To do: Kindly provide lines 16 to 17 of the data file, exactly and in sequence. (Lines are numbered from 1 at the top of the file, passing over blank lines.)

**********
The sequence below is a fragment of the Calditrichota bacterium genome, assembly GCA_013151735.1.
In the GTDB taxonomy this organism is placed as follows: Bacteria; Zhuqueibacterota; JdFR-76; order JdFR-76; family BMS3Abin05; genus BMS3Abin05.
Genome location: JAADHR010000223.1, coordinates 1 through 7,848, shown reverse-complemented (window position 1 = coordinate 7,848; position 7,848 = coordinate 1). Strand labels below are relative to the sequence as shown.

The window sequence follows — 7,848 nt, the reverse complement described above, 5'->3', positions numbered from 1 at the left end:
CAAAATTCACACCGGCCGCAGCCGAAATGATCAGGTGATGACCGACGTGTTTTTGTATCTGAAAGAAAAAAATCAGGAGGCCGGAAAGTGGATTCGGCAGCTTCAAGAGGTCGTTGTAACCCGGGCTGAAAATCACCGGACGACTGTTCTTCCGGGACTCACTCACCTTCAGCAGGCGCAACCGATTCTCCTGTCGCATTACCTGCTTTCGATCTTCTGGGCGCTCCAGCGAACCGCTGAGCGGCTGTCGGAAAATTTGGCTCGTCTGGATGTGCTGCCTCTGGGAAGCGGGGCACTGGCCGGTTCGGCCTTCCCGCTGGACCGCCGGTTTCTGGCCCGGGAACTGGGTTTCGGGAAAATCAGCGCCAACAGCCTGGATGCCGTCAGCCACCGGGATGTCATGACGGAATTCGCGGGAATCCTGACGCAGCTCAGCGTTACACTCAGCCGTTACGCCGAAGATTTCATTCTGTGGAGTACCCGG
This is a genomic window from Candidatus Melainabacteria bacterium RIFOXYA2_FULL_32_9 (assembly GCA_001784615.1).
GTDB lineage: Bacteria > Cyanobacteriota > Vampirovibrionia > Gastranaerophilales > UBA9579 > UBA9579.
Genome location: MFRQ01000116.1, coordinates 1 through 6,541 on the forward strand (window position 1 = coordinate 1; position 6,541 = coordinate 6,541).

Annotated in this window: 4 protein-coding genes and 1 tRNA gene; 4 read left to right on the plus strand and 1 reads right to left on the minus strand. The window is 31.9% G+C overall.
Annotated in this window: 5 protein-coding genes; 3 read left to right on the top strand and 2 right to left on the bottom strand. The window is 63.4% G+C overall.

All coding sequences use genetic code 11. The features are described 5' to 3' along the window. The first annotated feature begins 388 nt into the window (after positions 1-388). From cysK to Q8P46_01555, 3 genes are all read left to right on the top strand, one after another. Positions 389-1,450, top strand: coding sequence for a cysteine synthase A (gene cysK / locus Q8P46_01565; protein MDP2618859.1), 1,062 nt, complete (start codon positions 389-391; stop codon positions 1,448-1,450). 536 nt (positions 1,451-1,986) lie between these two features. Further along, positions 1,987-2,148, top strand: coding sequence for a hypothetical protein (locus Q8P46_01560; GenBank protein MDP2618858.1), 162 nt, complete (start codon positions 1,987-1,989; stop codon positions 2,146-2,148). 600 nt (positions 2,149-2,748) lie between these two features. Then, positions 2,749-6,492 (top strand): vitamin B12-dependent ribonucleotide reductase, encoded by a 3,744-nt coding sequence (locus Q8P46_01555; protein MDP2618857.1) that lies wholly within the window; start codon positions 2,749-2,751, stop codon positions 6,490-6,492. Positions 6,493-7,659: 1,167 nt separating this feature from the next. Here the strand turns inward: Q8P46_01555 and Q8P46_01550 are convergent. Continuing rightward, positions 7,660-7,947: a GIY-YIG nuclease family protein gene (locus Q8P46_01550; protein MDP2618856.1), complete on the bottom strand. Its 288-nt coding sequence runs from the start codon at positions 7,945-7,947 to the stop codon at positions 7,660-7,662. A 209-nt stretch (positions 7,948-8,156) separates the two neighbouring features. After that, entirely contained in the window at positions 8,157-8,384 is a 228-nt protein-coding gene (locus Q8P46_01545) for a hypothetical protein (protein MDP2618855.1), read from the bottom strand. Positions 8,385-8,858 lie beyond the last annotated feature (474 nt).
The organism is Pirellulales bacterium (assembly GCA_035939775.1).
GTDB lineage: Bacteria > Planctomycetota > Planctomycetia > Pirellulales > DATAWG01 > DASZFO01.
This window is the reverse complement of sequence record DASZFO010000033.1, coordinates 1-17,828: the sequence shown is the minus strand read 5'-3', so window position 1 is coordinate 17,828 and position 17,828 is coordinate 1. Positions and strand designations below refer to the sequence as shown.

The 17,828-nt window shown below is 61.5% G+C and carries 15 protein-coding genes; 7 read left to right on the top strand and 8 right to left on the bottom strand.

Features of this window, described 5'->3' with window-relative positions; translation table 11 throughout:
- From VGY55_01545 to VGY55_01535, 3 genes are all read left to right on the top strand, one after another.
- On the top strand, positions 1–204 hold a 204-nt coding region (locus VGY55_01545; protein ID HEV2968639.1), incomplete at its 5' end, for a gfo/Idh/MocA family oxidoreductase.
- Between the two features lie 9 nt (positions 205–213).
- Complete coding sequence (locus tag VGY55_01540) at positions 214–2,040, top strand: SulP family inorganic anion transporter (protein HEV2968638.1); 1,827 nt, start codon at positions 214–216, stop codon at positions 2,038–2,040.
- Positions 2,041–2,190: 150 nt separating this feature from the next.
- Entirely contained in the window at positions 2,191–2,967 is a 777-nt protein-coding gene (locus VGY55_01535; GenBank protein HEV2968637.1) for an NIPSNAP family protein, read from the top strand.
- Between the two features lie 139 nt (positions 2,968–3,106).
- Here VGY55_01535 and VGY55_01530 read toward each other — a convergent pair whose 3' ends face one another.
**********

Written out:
Features of this window, described 5'->3' with window-relative positions; translation table 11 throughout:
- From VGY55_01545 to VGY55_01535, 3 genes are all read left to right on the top strand, one after another.